Nov 18, 2012

Cambodia - Asean chief urges relief for Myanmar's Rohingya

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Association of Southeast Asian Nations (Asean) Secretary-General Surin Pitsuwan has called on the regional grouping's members to extend humanitarian assistance to Myanmar's Rohingya Muslims after clashes in Rakhine, in the country's west, left many dead and displaced.

"If all of us fail, that will create an impression that we don't care. If people feel helpless and think we have to take care of [only] ourselves, the [security] of the Malacca Straits could be at stake," he said, adding that failing to address the problem could lead to "extremism and radicalisation".

The Myanmar government has said the clashes in Rakhine between Muslims and Buddhists, which have reportedly killed more than 80 people and displaced more than 26,000, are a domestic issue. However, Surin said the international community should have a role in "communicating with people under pressure to come up with a strategy and response to relieve suffering, pain and violence".

Surin said Asean could not influence the question of citizenship in Myanmar, as this would need to be tackled by a higher-level institution such as the United Nations. "But what Asean can do is [apply] humanitarian engagement," he said.

Rohingya Muslims are denied citizenship in Myanmar.

The UNHCR has warned that during the calm sea season, more displaced people may seek to flee by boat. The Malacca Straits are the main shipping lane between the Indian and Pacific Oceans.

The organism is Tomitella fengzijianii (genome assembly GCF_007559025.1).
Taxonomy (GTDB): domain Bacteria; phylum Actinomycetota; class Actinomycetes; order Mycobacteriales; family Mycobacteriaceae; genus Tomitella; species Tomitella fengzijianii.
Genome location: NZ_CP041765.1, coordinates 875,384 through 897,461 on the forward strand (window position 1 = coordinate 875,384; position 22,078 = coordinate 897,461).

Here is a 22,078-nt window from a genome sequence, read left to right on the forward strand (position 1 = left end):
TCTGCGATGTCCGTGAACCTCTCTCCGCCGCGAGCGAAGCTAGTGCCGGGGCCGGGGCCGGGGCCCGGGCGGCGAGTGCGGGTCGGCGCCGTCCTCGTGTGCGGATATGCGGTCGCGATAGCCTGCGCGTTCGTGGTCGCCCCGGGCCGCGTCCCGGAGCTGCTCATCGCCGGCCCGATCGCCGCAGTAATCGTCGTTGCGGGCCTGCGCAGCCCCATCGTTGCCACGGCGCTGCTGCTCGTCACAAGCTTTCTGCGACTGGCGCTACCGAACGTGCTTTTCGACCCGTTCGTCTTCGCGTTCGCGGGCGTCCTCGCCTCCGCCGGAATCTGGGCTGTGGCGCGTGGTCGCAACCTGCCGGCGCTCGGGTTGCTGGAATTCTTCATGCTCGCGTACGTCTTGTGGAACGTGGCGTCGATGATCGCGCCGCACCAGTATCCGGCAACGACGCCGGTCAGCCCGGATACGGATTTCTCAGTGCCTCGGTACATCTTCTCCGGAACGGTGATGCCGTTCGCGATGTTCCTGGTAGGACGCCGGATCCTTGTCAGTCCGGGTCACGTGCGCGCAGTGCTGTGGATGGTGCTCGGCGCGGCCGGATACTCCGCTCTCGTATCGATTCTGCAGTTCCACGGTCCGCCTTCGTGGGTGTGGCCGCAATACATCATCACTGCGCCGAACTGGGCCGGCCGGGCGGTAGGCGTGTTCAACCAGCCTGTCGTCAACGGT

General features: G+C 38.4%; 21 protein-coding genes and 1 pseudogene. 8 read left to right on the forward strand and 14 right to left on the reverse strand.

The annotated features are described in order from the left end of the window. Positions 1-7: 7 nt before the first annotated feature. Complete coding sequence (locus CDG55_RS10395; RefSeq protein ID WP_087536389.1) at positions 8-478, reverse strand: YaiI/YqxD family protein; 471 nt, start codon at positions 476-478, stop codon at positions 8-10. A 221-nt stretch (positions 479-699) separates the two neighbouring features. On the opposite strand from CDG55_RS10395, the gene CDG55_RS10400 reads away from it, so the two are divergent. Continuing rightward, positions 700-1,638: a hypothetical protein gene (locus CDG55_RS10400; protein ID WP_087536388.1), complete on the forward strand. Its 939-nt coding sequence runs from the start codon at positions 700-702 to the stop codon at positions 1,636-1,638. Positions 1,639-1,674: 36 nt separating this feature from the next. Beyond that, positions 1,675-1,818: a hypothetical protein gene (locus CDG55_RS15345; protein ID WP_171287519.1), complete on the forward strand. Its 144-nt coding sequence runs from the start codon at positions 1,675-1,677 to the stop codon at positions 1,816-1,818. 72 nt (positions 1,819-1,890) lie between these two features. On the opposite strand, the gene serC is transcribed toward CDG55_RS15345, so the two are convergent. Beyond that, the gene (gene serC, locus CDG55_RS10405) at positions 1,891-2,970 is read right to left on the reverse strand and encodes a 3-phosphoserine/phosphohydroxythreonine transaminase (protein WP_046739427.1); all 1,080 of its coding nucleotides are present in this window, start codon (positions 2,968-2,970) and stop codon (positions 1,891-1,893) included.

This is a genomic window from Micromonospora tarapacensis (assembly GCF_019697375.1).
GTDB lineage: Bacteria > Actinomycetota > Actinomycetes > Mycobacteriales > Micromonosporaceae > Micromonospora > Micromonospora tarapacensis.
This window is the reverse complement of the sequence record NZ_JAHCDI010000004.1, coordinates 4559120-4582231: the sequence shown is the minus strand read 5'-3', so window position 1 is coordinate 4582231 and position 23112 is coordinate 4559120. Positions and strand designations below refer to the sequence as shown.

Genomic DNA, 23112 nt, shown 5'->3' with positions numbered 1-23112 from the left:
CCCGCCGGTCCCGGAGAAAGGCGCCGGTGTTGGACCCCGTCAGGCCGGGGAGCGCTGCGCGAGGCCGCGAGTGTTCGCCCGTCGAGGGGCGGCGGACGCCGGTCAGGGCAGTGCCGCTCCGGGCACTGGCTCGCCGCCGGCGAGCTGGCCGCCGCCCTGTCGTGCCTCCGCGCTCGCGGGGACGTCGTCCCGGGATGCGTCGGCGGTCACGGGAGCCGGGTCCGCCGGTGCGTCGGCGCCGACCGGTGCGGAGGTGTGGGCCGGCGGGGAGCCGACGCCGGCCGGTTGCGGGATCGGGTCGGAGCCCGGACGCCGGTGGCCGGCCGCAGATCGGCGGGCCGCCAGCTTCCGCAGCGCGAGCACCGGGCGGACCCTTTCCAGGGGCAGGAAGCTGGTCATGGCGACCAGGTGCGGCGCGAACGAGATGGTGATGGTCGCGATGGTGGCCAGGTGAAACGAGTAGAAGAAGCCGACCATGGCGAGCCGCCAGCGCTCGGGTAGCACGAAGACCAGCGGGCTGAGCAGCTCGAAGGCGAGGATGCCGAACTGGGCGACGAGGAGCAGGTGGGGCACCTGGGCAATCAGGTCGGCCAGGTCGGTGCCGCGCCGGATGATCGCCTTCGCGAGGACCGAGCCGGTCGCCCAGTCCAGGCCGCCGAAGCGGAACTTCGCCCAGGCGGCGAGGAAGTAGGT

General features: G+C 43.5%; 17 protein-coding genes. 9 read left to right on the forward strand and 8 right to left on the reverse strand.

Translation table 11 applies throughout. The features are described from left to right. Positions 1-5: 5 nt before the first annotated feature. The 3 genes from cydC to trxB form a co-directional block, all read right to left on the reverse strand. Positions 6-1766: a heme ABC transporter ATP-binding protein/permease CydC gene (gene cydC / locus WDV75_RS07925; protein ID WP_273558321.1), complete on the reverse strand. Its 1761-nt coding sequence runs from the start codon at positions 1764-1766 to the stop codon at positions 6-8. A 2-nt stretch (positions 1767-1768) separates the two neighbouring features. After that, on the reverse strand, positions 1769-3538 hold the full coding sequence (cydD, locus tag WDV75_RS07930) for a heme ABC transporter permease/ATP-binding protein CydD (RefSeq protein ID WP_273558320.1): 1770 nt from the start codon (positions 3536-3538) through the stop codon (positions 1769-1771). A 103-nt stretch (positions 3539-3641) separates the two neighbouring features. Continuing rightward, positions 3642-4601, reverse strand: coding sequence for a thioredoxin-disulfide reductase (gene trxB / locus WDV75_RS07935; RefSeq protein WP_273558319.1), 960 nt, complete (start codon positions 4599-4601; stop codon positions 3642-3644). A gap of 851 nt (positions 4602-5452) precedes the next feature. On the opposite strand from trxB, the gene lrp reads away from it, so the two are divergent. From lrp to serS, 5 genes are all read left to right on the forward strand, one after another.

The expected adoption of the Asean Human Rights Declaration is a highlight of this year's Asean Summit, which started this weekend. Speaking before the summit, Surin said that despite the criticisms of the declaration, it represents the start of an effort by Asean to address human-rights concerns.

"It has to begin somewhere," he said.

Surin acknowledged the difficulties faced by Asean countries on the issue and said he could not pre-judge the results of decisions to be made by Asean leaders.

Critics have said Asean's non-interference principle could make the planned declaration ineffective.

Surin said the rights declaration marks "the least comfortable level, the least level of comfort" among Asean member countries. But he noted that, "I look at the criticism of it. It's not up to universal standards… It's a valid observation, but politics is the art of the possible. The possibility now is what they've come up with, if not perfectly."

On the South China Sea territorial dispute, Surin said, "The failure to issue a joint communique [at the Asean foreign ministers' meeting in Phnom Penh in July] had a big psychological impact on all of us. It's a wake-up call. We tried to recoup and rebalance ourselves, to come together with six points on how to go about [resolving problems] in the South China Sea."

The earlier Asean meeting in Cambodia collapsed over how to deal with the territorial dispute. Surin said that since then, "We have had a flurry of visits…backroom diplomacy has been going on rather actively since July." He added, "There's expectation that China will give some flexibility."

Surin also called for Asean to push forward the Asean Regional Comprehensive Economic Partnership to deepen economic integration in line with the Asean Economic Community, which is due to be launched in 2015.

Jeerawat Na Thalang

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